Want the news summarized?
Subscribe to The Morning Report.
A North County homeless-serving nonprofit’s loss of hundreds of thousands of dollars in funding due to its commitment to sobriety sounds like a classic case of government overreach.
Or at least, Solutions for Change’s plight is painted that way by The Daily Signal, a news website funded by the conservative Heritage Foundation. A Daily Signal story making the rounds on social media describes the nonprofit’s decision to forgo money from the federal Housing and Urban Development Department, apparently due to its refusal to stop forcing its homeless clients to promise sobriety.
There’s more to the story – and it’s a good window into a battle brewing across San Diego County. Nonprofits like Solutions for Change are being pushed to get on board with a countywide system that would give them less control over who they serve. Regional leaders see the fledgling system as a crucial tool in reducing San Diego’s growing homelessness crisis. Solutions for Change, on the other hand, sees it as a threat.
Solutions for Change decided not to get on board with the regional system last year. It’s been far more outspoken, though, about federal requirements that it not set sobriety requirements for clients seeking services. It’s recently found an ally in Rep. Darrell Issa, who’s urged HUD officials to change their stance on sobriety rules.
Self-described social entrepreneurs Chris and Tammy Megison founded Solutions for Change nearly 20 years ago, when so-called transitional housing was held up as the best approach to solving homelessness. Solutions for Change focused its efforts on aiding homeless families. It built a campus called the Solutions Family Center and later, an intake center. Then it bought permanent homes and opened an aquaponics farm – an organic, soil-less system for growing produce without pesticides – to support the nonprofit’s efforts.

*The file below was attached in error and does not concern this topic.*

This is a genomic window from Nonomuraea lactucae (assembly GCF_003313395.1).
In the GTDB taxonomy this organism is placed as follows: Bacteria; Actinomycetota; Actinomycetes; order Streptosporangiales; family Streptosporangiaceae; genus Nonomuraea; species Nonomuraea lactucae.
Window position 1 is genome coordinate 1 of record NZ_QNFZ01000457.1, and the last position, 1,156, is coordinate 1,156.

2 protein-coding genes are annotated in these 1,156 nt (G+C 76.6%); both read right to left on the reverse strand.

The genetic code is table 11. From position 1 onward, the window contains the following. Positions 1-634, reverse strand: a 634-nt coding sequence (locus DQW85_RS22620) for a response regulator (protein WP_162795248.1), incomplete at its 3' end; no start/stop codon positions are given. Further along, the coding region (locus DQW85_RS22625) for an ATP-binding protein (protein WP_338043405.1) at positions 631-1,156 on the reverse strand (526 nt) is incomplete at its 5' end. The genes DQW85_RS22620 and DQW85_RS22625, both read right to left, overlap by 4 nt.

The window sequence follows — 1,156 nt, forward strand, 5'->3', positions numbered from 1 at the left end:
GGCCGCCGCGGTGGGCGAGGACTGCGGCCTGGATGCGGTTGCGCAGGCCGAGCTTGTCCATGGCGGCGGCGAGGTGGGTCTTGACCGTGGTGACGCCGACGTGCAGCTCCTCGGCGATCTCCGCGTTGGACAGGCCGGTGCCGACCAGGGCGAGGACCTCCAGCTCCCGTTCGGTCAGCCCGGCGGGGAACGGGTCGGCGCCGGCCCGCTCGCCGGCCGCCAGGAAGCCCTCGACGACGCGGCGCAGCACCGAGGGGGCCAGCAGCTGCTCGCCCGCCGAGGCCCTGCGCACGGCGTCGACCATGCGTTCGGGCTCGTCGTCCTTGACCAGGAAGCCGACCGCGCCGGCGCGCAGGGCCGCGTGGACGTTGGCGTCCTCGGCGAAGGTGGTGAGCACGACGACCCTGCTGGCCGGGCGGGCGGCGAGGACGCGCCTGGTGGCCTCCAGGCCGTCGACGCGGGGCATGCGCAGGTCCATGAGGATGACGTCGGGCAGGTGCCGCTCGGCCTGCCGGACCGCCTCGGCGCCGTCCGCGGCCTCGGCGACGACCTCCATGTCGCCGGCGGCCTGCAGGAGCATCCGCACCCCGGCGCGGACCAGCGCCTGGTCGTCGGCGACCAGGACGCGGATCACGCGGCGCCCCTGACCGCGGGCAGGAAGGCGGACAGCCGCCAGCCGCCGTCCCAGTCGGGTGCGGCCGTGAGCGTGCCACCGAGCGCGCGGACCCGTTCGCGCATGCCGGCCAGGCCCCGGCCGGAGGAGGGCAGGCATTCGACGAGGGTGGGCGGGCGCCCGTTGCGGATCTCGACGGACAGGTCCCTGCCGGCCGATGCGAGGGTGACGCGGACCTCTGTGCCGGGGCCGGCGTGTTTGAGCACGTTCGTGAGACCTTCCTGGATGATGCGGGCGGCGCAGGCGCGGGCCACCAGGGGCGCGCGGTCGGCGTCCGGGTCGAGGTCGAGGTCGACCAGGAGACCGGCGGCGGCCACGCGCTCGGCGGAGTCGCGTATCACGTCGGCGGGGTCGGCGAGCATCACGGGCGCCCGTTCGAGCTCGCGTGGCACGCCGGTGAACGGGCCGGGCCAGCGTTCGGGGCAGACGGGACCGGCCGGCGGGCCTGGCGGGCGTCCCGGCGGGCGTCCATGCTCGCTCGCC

Families who sign up are enrolled in what the group dubs Solutions University, a multi-pronged 1,000-day program where they get intensive support and job training.
“It’s not a shelter, transitional housing or permanent affordable housing,” the nonprofit says on its website. “It takes the best of all of those things and wraps it together into one solutions-driven package.”
Basically, Solutions for Change created its own system to end homelessness. And it found success. The nonprofit has helped hundreds of families, and for years received federal HUD grants to do it.
Winds have shifted in recent years. HUD and many advocates nationwide have come to embrace a new tack known as housing first, which encourages groups to focus on finding clients permanent homes a instead of temporary housing where they receive services for things like illness or addiction. The idea is that clients should be served as they are, and that drug or mental health issues that might have helped cause their homelessness are best solved once they’re housed. That’s not the approach Solutions for Change uses.
HUD policies also discourage nonprofits from setting barriers such as sobriety that might keep clients out of their programs. Supporters pointed to cost savings and improved outcomes among homeless clients as the reasons for all the changes.
Around the same time HUD ratcheted up its housing first message, it also doubled down on the need for greater collaboration between homeless-serving agencies. In 2012, HUD issued a requirement that regions build coordinated entry to facilitate that.
Historically, homeless people had visited individual nonprofits and been served by those nonprofits if there was room. The new approach mandates that folks be assessed based on their needs and then be matched to the service best for them. This shift has followed a recognition that communities that have made the greatest progress in reducing homelessness have worked to simplify the processes for people who need help and to get agencies who serve them on the same page.
San Diego’s been trying to build a coordinated system.
Now all nonprofits that receive HUD money must agree to take clients through the coordinated entry system. Many are still working to do that. There’s lots of fear about it.
Nonprofits are increasingly having to buy into a strategy and a regional system that in many cases differs from how they’ve operated for years.